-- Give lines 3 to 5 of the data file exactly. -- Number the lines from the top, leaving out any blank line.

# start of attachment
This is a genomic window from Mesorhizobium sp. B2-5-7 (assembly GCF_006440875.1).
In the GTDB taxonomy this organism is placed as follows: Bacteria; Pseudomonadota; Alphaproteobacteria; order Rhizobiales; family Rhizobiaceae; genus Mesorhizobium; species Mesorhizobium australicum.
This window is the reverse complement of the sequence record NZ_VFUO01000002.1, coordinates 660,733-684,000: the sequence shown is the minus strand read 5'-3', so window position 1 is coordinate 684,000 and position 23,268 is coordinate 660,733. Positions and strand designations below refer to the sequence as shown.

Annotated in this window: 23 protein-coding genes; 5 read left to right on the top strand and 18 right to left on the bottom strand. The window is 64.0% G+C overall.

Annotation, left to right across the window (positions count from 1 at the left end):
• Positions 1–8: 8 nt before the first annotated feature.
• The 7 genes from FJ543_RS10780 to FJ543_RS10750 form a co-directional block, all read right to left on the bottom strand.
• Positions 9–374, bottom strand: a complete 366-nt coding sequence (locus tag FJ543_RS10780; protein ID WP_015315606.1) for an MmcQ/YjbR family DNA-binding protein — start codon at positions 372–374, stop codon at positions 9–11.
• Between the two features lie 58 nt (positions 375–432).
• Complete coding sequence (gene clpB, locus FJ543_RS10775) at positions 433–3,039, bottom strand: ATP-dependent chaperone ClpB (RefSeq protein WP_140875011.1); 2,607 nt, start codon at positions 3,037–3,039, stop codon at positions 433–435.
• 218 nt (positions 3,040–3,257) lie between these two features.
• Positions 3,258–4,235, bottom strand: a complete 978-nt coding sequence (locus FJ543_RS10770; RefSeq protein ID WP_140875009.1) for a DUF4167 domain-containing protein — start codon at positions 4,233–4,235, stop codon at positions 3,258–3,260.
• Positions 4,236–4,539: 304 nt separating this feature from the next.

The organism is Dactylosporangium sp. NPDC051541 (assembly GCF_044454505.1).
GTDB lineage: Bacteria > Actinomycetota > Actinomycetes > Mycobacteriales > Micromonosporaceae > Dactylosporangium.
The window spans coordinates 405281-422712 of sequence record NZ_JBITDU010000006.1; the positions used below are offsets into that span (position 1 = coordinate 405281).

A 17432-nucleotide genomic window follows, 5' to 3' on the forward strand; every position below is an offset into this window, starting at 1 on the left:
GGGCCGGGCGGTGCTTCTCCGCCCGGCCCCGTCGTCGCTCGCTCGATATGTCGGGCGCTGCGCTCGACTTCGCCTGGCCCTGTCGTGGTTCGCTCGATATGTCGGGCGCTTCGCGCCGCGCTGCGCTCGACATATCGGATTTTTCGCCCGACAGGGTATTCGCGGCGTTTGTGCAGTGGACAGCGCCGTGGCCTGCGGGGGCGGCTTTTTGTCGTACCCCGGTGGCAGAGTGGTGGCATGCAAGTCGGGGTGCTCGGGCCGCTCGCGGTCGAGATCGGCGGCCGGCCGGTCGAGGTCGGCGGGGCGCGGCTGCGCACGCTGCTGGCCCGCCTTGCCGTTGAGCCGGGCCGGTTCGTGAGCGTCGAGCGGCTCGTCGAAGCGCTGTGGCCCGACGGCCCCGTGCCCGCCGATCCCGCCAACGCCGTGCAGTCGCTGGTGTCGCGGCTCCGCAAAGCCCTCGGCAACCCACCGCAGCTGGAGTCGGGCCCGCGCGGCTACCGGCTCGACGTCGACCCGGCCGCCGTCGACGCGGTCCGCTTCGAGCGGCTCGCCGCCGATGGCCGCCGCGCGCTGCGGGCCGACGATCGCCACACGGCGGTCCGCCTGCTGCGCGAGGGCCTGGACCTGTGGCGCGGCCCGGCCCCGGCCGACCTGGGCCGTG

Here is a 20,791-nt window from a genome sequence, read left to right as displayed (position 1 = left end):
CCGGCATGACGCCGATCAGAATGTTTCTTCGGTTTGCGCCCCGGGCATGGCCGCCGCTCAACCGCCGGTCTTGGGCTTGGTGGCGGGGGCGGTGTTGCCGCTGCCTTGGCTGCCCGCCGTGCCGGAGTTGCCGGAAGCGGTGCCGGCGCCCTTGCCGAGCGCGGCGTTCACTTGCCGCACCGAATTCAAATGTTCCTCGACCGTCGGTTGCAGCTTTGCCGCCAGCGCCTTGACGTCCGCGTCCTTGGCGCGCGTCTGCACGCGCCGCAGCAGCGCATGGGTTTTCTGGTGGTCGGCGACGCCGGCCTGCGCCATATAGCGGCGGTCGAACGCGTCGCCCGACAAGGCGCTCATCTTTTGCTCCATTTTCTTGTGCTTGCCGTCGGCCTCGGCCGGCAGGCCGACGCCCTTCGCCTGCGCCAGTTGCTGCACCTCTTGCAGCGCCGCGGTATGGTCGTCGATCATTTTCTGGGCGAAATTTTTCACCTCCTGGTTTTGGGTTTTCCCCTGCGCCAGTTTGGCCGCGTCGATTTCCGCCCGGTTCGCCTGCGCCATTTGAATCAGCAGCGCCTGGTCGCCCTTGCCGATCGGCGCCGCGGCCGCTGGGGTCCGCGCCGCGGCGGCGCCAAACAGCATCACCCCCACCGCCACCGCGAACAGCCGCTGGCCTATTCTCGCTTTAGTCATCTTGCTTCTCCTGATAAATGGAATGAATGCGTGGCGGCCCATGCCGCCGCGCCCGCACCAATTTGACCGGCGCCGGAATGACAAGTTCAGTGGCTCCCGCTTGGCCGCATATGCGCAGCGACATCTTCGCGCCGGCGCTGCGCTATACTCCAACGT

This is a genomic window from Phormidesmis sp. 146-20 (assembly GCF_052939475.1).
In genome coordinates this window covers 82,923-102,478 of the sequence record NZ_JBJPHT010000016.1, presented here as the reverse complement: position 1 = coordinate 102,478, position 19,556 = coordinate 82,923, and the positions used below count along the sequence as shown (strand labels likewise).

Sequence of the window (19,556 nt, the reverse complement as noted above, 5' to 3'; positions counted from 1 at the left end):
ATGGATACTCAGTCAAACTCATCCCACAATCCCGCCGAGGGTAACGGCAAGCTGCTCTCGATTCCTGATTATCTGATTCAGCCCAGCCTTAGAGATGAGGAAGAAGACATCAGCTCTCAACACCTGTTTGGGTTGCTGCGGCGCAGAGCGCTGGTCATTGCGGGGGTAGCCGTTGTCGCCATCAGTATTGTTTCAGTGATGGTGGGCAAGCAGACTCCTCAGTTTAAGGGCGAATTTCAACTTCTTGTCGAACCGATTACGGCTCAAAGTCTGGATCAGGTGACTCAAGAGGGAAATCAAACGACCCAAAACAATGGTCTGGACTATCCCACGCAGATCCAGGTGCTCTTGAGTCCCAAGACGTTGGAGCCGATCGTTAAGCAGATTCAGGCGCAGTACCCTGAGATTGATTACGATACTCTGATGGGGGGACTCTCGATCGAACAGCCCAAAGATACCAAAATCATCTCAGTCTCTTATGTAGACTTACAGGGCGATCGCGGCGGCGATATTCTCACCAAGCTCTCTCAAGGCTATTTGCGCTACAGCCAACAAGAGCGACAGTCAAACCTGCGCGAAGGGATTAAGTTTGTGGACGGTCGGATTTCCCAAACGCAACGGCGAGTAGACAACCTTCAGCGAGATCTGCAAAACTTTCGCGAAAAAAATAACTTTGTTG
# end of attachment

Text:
This window is the reverse complement of the sequence record NZ_VFUO01000002.1, coordinates 660,733-684,000: the sequence shown is the minus strand read 5'-3', so window position 1 is coordinate 684,000 and position 23,268 is coordinate 660,733. Positions and strand designations below refer to the sequence as shown.

Annotated in this window: 23 protein-coding genes; 5 read left to right on the top strand and 18 right to left on the bottom strand. The window is 64.0% G+C overall.

Annotation, left to right across the window (positions count from 1 at the left end):